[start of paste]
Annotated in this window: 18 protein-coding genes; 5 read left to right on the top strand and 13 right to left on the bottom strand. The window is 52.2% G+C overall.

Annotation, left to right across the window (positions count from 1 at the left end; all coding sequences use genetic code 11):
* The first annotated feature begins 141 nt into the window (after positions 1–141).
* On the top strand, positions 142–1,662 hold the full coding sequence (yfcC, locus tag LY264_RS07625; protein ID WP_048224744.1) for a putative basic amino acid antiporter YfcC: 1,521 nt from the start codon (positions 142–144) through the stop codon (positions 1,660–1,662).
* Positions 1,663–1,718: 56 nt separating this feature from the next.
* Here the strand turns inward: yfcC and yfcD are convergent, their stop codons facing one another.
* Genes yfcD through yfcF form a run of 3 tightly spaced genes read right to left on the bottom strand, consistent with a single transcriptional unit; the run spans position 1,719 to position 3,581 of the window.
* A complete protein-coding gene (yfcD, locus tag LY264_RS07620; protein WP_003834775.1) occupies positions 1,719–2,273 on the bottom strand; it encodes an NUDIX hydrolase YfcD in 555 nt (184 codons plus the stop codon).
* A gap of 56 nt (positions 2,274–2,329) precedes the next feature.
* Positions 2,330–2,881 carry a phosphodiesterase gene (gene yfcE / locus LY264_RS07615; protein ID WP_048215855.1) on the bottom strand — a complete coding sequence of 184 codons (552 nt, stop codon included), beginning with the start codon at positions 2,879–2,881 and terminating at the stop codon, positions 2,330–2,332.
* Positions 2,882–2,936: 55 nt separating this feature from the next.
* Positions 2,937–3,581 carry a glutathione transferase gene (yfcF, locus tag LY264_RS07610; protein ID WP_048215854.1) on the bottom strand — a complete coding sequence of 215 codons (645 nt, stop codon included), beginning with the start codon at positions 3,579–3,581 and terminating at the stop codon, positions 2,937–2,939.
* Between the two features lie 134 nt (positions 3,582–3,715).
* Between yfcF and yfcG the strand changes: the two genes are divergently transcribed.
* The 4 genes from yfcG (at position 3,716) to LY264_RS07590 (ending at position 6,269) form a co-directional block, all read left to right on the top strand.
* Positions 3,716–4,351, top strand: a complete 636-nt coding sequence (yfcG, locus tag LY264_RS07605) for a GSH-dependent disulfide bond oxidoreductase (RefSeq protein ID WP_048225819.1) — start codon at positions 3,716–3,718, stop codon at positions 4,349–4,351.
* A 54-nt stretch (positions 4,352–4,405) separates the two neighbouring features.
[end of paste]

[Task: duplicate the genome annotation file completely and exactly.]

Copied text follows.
Annotated in this window: 18 protein-coding genes; 5 read left to right on the top strand and 13 right to left on the bottom strand. The window is 52.2% G+C overall.

Annotation, left to right across the window (positions count from 1 at the left end; all coding sequences use genetic code 11):
* The first annotated feature begins 141 nt into the window (after positions 1–141).
* On the top strand, positions 142–1,662 hold the full coding sequence (yfcC, locus tag LY264_RS07625; protein ID WP_048224744.1) for a putative basic amino acid antiporter YfcC: 1,521 nt from the start codon (positions 142–144) through the stop codon (positions 1,660–1,662).
* Positions 1,663–1,718: 56 nt separating this feature from the next.
* Here the strand turns inward: yfcC and yfcD are convergent, their stop codons facing one another.
* Genes yfcD through yfcF form a run of 3 tightly spaced genes read right to left on the bottom strand, consistent with a single transcriptional unit; the run spans position 1,719 to position 3,581 of the window.
* A complete protein-coding gene (yfcD, locus tag LY264_RS07620; protein WP_003834775.1) occupies positions 1,719–2,273 on the bottom strand; it encodes an NUDIX hydrolase YfcD in 555 nt (184 codons plus the stop codon).
* A gap of 56 nt (positions 2,274–2,329) precedes the next feature.
* Positions 2,330–2,881 carry a phosphodiesterase gene (gene yfcE / locus LY264_RS07615; protein ID WP_048215855.1) on the bottom strand — a complete coding sequence of 184 codons (552 nt, stop codon included), beginning with the start codon at positions 2,879–2,881 and terminating at the stop codon, positions 2,330–2,332.
* Positions 2,882–2,936: 55 nt separating this feature from the next.
* Positions 2,937–3,581 carry a glutathione transferase gene (yfcF, locus tag LY264_RS07610; protein ID WP_048215854.1) on the bottom strand — a complete coding sequence of 215 codons (645 nt, stop codon included), beginning with the start codon at positions 3,579–3,581 and terminating at the stop codon, positions 2,937–2,939.
* Between the two features lie 134 nt (positions 3,582–3,715).
* Between yfcF and yfcG the strand changes: the two genes are divergently transcribed.
* The 4 genes from yfcG (at position 3,716) to LY264_RS07590 (ending at position 6,269) form a co-directional block, all read left to right on the top strand.
* Positions 3,716–4,351, top strand: a complete 636-nt coding sequence (yfcG, locus tag LY264_RS07605) for a GSH-dependent disulfide bond oxidoreductase (RefSeq protein ID WP_048225819.1) — start codon at positions 3,716–3,718, stop codon at positions 4,349–4,351.
* A 54-nt stretch (positions 4,352–4,405) separates the two neighbouring features.